If he was unable to give Lionel Robinson an exact formula, here at least was a set of distinctions which seemed highly relevant. “Intellectual life” was “one long process of abstractions, generalizations, and assumptions…aspects of one whole activity…[which] materialize[s] in symbols which we call words.”(19) This process eventuated in “one vast (probably infinite) system of doctrines and doctrinal functions in the making, inherently governed by logical fate.” Distinguishing between events, objects, and labels seemed crucial to navigating safely within this system.

The process of ‘thought’ (making abstractions, generalizations, assumptions) had humble, organic beginnings. Korzybski elaborated in his lecture about this physiological point of view:
Thought, taken in its broad meaning, is a process. Man thinks with his whole being;….at the various stages of this process, there is a striking difference in respect to what may be called its velocity. The velocities of so-called instincts, intuitions, emotions, etc., are swift, like a flash, while the analysis of the raw material thus presented and the building out of it of concepts and speech is slow. In this difference of velocity lies, I suspect, the secret of “emotions,” etc. Unexpressed, amorphous thought is somehow very closely connected with, if not identical with, emotions. We all know, if we will but stop to reflect upon it, how very slow is the crystalization and development of ideas.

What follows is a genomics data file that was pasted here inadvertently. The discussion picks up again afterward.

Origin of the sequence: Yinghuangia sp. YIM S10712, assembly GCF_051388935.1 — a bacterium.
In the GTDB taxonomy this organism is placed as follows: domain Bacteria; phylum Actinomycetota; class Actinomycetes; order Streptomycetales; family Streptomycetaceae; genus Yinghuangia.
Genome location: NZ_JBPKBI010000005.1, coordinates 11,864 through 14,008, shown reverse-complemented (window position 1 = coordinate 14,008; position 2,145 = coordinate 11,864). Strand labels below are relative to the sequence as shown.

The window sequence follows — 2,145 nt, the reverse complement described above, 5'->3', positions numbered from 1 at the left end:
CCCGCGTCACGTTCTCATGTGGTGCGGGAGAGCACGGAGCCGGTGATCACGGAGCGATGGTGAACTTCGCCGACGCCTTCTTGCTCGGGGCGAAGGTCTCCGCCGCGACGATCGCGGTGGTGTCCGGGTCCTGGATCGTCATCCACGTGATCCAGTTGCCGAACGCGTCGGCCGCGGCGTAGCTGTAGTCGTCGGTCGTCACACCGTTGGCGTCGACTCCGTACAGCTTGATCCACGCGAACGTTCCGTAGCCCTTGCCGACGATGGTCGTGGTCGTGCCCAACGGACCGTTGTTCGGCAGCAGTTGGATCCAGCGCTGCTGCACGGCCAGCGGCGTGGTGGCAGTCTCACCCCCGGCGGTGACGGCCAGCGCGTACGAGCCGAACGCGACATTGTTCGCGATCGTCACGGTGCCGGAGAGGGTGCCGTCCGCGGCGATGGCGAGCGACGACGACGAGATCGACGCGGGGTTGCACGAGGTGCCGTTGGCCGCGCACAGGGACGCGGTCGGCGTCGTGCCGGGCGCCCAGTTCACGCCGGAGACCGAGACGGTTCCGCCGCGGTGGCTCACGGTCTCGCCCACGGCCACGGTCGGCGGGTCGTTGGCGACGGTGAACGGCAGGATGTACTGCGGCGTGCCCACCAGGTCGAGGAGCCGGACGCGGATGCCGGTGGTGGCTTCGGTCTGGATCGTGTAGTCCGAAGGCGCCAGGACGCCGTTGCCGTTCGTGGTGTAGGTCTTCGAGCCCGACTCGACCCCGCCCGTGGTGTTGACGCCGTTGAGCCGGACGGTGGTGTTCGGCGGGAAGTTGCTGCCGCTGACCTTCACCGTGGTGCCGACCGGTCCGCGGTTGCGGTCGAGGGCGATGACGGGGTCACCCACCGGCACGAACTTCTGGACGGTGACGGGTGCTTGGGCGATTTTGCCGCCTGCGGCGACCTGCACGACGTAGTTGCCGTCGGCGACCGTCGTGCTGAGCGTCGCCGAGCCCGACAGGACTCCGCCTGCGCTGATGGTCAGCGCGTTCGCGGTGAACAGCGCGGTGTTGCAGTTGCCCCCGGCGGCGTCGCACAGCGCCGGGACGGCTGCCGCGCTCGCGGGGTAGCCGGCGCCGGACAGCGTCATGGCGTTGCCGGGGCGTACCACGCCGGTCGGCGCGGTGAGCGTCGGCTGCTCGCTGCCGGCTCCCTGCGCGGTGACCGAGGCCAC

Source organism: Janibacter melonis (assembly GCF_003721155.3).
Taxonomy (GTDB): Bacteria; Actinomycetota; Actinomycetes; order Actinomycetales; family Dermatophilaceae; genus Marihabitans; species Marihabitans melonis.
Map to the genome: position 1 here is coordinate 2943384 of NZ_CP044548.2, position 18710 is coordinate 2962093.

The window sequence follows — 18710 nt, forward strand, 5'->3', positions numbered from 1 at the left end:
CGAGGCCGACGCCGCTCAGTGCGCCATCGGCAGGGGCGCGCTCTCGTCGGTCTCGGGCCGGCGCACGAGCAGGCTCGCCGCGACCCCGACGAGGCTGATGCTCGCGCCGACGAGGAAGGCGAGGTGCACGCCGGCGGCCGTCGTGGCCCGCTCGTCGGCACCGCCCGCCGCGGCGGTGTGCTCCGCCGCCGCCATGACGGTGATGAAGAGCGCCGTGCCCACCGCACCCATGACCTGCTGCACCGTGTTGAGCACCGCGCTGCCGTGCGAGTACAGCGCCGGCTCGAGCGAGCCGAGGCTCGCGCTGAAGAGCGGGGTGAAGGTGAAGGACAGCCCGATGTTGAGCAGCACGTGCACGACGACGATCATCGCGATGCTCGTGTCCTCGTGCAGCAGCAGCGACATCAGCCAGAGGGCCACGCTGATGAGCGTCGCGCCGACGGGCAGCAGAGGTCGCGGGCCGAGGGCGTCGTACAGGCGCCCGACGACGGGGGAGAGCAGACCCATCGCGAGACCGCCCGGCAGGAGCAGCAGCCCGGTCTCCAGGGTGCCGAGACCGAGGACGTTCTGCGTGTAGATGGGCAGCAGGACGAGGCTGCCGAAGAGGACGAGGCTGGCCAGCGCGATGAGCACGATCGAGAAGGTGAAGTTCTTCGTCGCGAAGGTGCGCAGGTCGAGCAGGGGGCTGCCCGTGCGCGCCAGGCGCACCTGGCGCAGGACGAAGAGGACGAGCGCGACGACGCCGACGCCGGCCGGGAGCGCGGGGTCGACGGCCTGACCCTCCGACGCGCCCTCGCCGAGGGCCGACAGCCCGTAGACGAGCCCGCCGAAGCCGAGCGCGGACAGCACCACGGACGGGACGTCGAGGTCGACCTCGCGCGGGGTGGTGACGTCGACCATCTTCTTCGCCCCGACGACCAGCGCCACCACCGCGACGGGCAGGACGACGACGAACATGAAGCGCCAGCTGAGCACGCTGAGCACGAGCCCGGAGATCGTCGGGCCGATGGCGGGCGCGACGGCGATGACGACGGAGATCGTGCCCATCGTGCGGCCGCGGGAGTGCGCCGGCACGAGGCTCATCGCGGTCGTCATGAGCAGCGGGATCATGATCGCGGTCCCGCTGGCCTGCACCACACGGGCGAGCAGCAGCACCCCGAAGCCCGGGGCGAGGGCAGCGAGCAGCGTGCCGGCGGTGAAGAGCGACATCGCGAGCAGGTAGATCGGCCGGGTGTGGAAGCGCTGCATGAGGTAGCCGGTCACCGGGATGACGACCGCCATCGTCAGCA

It is useless to argue which comes “first,” “human nature” or “logic.” Such argument has no meaning. “Human nature” and “logic” have their common starting point in the physicochemical changes occurring in man, and as such, start simultaneously. We are thus enabled to see the supreme importance of concepts, which, as before suggested, are crystals of thought. Such crystals, once produced, are permanent and they serve to precipitate their kind from out of the supersaturated solutions of the emotions. (20)